By Sven C. Oehme and John M. Zindar
68 years ago six countries signed the Treaty of Paris, launching the European Coal and Steel Community, the first step in the “big idea” project of a single-market Europe. From day one there have been doubts if the continent could indeed evolve into a seamless market based on democracy and rule of law.
Recently the European project has been slammed in quick succession by crises that linger: the Euro crisis that began in 2010; mass immigration beginning in 2015; the Brexit vote of 2016; and transatlantic trade and security disputes since 2017. These four crises mark a decade of doubt about Europe’s future global power and influence. Throw in a widening ideological divide between western and eastern members and European institution building has taken big hits.
But despite the many threats, one should not underestimate Europe’s potential to wield power over global markets. After all, the European Union is not only the world’s second largest economy with the second largest reserve currency, but also the number two merchandise exporter, just behind China and far ahead of the USA.
Moreover, the EU is by far the world’s leading foreign direct investor, with global FDI stock of nearly $17 trillion. Controlling such enormous assets around the world buys a lot of market influence. The global FDI stock of America and China, at $5.6 and $1.3 trillion respectively, pale by comparison.
While the above may not be widely known, what has received attention recently are Europe’s hugely influential anti-trust, taxation and privacy policies, often directed at big U.S. technology firms.
Danish Social Liberal Margarethe Vestager, EU Competition Commissioner since 2014, has been especially tough on big technology, raising alarms of protectionism and job-destroying overreach. She has already fined tech giants Facebook, Google and Qualcomm billions (as well as food service giants McDonald’s and Starbucks) while ordering Apple in 2016 to re-pay Ireland an eye-popping €13 billion ($14.7 billion) for unfair tax breaks.
She is loathed in U.S. boardrooms and by President Trump, but is a rising star in Europe where there is a strong consensus that the digital age requires new regulatory thinking and safeguards for citizen privacy, while multinationals need more oversight. A few months ago polls ranked her the most popular of the 28 EU Commissioners and a favorite to become the next European Commission President.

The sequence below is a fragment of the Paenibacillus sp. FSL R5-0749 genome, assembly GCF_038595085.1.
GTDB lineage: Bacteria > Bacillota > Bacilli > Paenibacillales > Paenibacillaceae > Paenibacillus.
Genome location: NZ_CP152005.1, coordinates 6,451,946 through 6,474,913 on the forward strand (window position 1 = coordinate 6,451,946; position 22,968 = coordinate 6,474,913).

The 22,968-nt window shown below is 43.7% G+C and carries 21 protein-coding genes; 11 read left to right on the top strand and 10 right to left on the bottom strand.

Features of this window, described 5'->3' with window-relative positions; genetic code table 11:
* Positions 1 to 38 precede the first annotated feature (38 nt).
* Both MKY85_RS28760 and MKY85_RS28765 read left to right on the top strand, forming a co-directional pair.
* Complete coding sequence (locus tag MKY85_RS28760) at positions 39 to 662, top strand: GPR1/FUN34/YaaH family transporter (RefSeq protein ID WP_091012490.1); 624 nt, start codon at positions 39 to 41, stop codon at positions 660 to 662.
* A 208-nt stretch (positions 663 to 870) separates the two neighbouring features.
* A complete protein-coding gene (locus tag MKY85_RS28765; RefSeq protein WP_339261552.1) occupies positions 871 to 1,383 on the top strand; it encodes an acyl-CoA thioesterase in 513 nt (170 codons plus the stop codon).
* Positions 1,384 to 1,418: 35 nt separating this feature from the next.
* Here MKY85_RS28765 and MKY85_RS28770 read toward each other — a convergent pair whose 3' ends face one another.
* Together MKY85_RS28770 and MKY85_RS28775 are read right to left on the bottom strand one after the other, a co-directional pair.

Decisions by European competition and tax authorities have long been as important as those in America, as a “thumbs down” on corporate strategy from either side usually torpedoes a project because both markets are critical to success. Now Chinese authorities also have an important say in global anti-trust.
When Ms. Vestager’s term ends in November she could be elected EC President, remain as Competition Commissioner, or move on to something else. If she remains in her position for another five-year term, she will continue to break new anti-trust ground.
But she or her successor should devote greater effort to coordinate and compromise with their counterparts in Washington and Beijing. The more the big three authorities can agree despite diverging business cultures and interests, the less disruptive those regulators will be to global economic growth. That could be a very positive trend in European market influence.
Mr. Oehme is President & CEO of The European-American Business Organization, Inc. (www.eabo.biz). Mr. Zindar is a Partner at the same.
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